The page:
Helicobacter pylori infection promotes methylation and silencing of trefoil factor 2, leading to gastric tumor development in mice and humans

Anthony J Peterson, Trevelyan R Menheniott, Louise O'Connor, Anna K Walduck, James G Fox, Kazuyuki Kawakami, Toshinari Minamoto, Eng Kok Ong, Timothy C Wang, Louise M Judd, Andrew S Giraud
Gastroenterology 2010, 139 (6): 2005-17

BACKGROUND & AIMS: Trefoil factors (TFFs) regulate mucosal repair and suppress tumor formation in the stomach. Tff1 deficiency results in gastric cancer, whereas Tff2 deficiency increases gastric inflammation. TFF2 expression is frequently lost in gastric neoplasms, but the nature of the silencing mechanism and associated impact on tumorigenesis have not been determined.

METHODS: We investigated the epigenetic silencing of TFF2 in gastric biopsy specimens from individuals with Helicobacter pylori-positive gastritis, intestinal metaplasia, gastric cancer, and disease-free controls. TFF2 function and methylation were manipulated in gastric cancer cell lines. The effects of Tff2 deficiency on tumor growth were investigated in the gp130(F/F) mouse model of gastric cancer.

RESULTS: In human tissue samples, DNA methylation at the TFF2 promoter began at the time of H pylori infection and increased throughout gastric tumor progression. TFF2 methylation levels were inversely correlated with TFF2 messenger RNA levels and could be used to discriminate between disease-free controls, H pylori-infected, and tumor tissues. Genome demethylation restored TFF2 expression in gastric cancer cell lines, so TFF2 silencing requires methylation. In Tff2-deficient gp130(F/F)/Tff2(-/-) mice, proliferation of mucosal cells and release of T helper cell type-1 (Th-1) 1 cytokines increased, whereas expression of gastric tumor suppressor genes and Th-2 cytokines were reduced, compared with gp130(F/F)controls. The fundus of gp130(F/F)/Tff2(-/-) mice displayed glandular atrophy and metaplasia, indicating accelerated preneoplasia. Experimental H pylori infection in wild-type mice reduced antral expression of Tff2 by increased promoter methylation.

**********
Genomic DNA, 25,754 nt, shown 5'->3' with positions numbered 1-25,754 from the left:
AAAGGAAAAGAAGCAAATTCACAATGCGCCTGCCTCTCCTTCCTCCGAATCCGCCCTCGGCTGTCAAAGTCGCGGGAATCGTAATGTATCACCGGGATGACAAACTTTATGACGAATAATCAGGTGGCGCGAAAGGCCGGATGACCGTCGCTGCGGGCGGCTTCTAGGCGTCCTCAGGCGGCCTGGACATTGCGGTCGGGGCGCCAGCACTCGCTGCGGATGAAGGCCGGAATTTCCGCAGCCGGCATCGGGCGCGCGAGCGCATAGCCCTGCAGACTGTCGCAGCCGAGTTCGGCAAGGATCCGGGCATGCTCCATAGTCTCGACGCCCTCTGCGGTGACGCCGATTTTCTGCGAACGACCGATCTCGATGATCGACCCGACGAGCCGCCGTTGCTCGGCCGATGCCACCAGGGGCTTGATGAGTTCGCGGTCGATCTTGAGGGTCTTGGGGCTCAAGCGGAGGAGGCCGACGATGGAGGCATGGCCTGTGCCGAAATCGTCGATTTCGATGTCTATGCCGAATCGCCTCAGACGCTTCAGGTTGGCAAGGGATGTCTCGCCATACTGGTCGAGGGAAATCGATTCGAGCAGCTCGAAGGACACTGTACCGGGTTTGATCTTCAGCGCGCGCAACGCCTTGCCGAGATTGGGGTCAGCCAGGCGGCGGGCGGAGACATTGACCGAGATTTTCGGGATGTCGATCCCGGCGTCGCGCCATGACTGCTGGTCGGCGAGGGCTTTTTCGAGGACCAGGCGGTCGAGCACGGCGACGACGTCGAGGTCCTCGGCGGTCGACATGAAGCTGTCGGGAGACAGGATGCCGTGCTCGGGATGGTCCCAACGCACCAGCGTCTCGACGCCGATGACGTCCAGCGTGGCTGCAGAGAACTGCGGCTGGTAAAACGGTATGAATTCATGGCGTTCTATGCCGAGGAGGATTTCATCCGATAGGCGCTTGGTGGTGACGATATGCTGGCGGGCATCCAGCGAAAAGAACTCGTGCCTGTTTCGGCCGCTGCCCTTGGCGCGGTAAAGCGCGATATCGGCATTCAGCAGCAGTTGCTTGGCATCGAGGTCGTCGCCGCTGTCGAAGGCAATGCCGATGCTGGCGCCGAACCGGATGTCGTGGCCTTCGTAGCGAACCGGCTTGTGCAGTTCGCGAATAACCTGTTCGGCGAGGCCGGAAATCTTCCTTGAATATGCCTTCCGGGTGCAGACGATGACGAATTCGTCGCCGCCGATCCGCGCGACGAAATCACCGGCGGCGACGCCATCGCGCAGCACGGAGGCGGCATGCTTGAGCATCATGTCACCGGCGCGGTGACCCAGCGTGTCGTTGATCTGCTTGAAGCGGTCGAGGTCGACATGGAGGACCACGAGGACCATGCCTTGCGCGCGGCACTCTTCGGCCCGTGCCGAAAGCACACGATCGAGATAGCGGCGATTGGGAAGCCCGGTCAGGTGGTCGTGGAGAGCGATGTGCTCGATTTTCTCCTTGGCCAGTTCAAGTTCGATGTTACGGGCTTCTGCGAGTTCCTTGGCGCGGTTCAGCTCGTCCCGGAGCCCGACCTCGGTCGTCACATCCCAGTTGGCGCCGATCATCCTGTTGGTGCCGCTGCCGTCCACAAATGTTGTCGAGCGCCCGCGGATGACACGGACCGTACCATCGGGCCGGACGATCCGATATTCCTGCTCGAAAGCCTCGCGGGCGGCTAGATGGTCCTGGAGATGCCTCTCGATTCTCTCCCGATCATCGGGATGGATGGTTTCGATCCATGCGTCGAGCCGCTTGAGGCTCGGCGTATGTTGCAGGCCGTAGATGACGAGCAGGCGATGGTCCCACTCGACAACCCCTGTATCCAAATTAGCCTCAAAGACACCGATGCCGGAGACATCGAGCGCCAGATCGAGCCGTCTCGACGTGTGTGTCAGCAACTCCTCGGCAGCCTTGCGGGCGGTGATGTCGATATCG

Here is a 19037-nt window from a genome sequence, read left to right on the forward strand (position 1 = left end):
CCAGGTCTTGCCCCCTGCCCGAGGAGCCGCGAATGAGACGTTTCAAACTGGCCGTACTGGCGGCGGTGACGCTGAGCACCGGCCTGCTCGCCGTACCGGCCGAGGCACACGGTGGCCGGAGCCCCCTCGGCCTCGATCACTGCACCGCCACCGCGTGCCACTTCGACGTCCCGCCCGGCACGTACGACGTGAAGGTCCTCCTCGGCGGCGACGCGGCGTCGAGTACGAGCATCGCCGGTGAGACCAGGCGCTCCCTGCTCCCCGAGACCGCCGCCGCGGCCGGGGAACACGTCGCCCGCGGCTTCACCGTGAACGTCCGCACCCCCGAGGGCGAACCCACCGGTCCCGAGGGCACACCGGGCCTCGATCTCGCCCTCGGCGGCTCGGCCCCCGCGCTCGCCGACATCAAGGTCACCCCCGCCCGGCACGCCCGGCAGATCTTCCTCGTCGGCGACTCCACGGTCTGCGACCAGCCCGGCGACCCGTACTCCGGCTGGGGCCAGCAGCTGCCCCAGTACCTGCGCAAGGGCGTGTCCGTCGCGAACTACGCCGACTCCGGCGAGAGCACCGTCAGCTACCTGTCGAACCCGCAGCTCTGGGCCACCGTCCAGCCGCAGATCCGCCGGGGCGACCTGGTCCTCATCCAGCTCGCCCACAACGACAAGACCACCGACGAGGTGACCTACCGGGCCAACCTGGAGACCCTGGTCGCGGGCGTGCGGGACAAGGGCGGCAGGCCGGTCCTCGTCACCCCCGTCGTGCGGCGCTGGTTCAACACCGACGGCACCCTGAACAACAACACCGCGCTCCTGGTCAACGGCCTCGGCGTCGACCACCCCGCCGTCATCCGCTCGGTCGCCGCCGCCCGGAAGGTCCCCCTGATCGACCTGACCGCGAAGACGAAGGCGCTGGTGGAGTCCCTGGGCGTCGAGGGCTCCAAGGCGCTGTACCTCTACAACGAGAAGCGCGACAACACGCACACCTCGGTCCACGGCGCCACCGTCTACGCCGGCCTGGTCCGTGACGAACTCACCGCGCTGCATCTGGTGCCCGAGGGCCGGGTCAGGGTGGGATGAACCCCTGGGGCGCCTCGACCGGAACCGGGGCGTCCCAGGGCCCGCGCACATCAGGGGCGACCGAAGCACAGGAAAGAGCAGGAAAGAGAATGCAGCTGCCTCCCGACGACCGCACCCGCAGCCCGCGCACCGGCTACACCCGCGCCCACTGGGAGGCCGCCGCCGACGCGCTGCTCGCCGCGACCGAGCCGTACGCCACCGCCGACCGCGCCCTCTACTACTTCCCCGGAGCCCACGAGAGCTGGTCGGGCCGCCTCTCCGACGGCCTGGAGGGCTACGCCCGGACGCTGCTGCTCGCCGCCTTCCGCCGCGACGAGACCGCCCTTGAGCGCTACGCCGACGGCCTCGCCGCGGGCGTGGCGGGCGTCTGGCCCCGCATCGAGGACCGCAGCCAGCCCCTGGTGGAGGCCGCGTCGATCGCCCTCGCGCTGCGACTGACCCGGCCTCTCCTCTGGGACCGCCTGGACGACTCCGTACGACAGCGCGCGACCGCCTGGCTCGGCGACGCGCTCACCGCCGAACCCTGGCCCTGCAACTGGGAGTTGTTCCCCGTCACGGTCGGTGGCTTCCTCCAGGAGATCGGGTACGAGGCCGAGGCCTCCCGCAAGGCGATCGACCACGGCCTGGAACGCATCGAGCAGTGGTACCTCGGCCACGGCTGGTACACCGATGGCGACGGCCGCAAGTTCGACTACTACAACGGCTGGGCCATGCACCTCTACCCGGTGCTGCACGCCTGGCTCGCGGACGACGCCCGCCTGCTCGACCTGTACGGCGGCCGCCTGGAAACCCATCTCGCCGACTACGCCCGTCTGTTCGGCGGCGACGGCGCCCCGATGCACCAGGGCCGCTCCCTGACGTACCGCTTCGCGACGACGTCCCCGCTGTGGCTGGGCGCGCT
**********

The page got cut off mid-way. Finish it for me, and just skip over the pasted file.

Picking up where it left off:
CONCLUSIONS: TFF2 negatively regulates preneoplastic progression and subsequent tumor development in the stomach, a role that is subverted by promoter methylation during H pylori infection.

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